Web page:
Have you seen the Outlander TV series? I have not (and apparently neither should anyone under the age of 18), but two of my chapter members are avid fans and one, Linda Gray, suggested I look at the shows website and read about the wedding gown that was made for the programme.
The wedding gown was designed by costume designer Terry Dresbach who used the descriptions in the original books as well as her own ideas for the concept of the gown. Unlike modern gowns, in the 18th century gowns were not white and tended to be the best dress you had already or if new, something that could be worn again. The dress began with looking at lots of pictures of gowns from 18th century and after four months was finished. Details such as pleating, stomachers and types of embroidery were looked at and chosen.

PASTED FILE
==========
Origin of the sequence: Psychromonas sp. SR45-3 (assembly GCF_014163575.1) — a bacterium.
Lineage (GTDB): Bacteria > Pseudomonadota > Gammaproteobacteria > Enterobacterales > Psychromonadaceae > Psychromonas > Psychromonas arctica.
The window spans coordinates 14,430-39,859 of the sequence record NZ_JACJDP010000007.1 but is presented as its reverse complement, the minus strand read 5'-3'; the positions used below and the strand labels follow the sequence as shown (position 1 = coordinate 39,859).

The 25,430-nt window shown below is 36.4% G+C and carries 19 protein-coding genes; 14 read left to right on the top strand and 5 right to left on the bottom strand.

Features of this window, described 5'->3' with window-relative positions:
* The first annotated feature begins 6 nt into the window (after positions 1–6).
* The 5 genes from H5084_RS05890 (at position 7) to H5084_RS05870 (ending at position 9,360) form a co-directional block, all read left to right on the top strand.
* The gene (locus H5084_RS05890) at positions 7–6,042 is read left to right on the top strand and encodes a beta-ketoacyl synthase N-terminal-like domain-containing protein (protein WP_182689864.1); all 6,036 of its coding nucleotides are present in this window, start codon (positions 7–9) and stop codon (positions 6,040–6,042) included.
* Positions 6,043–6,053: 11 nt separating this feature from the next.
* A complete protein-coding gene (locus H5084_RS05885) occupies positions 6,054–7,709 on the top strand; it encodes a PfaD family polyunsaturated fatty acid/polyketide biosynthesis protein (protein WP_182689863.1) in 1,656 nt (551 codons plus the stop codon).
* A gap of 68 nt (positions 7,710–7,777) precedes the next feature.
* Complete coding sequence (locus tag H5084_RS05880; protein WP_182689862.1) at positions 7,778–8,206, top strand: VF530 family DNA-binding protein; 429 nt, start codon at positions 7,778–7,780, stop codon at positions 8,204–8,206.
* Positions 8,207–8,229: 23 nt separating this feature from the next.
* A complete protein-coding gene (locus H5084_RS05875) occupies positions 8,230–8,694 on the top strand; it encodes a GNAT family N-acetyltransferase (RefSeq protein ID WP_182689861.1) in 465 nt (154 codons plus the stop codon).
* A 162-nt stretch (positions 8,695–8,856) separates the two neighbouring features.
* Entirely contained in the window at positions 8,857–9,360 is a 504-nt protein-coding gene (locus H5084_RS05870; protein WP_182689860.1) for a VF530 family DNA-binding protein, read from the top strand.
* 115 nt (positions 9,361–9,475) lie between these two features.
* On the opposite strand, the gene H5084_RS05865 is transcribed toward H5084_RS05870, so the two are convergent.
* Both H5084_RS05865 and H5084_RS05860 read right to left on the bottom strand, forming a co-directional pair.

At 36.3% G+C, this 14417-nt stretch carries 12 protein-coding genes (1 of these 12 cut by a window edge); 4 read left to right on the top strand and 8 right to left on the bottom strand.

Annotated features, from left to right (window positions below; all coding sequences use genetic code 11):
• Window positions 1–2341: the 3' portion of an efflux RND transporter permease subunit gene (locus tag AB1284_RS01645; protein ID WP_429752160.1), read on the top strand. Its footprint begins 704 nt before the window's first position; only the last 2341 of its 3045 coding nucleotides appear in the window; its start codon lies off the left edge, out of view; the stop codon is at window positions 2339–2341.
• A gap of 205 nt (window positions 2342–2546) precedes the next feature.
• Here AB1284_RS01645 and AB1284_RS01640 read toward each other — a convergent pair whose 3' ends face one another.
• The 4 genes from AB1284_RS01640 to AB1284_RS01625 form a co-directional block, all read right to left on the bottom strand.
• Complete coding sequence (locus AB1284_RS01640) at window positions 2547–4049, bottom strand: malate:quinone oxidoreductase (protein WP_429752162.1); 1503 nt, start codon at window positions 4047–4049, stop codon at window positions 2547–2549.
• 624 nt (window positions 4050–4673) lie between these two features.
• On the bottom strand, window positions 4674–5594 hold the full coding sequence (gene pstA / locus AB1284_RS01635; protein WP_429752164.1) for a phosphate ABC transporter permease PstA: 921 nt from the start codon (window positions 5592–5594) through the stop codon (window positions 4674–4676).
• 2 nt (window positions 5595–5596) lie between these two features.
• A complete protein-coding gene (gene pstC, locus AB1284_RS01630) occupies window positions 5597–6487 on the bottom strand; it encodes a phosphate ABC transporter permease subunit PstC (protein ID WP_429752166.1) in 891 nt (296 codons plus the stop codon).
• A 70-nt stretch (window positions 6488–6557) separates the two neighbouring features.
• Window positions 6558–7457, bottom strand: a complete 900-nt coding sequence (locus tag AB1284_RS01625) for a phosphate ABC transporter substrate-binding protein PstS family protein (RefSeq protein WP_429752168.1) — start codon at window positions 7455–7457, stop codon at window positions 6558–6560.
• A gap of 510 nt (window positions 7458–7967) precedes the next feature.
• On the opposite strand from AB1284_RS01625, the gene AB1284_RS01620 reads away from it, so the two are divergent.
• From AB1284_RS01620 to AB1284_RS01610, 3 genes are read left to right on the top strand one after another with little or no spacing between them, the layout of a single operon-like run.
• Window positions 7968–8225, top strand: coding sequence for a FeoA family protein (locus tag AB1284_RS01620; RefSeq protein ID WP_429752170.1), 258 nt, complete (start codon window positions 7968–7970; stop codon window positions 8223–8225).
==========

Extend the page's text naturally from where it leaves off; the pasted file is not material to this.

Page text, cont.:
Terry wanted the dress to have shimmer to it as the scene was going to be shot in candlelight, so a metallic fabric was chosen. Many gowns in 18th century were woven metallic. Besides the metallic fabric used, the gown has embroidery done by hand with metallic threads which were then aged. The embroidery is of leaves and acorns. The sleeves of the dress were typical of the period and the fabric was pleated –using a pleater- something that would have been done by hand in the 18th century. Terry says on her web page(http://www.terrydresbach.com/the-materials) “We have this beautiful little smocking machine that operated with a hand crank. Makes beautiful, magical things’ .
Visit Terry’s page to see detailed photos of the pleating, embroidery and read more about the gown and you can also get to see pages of pictures that were used for inspiration.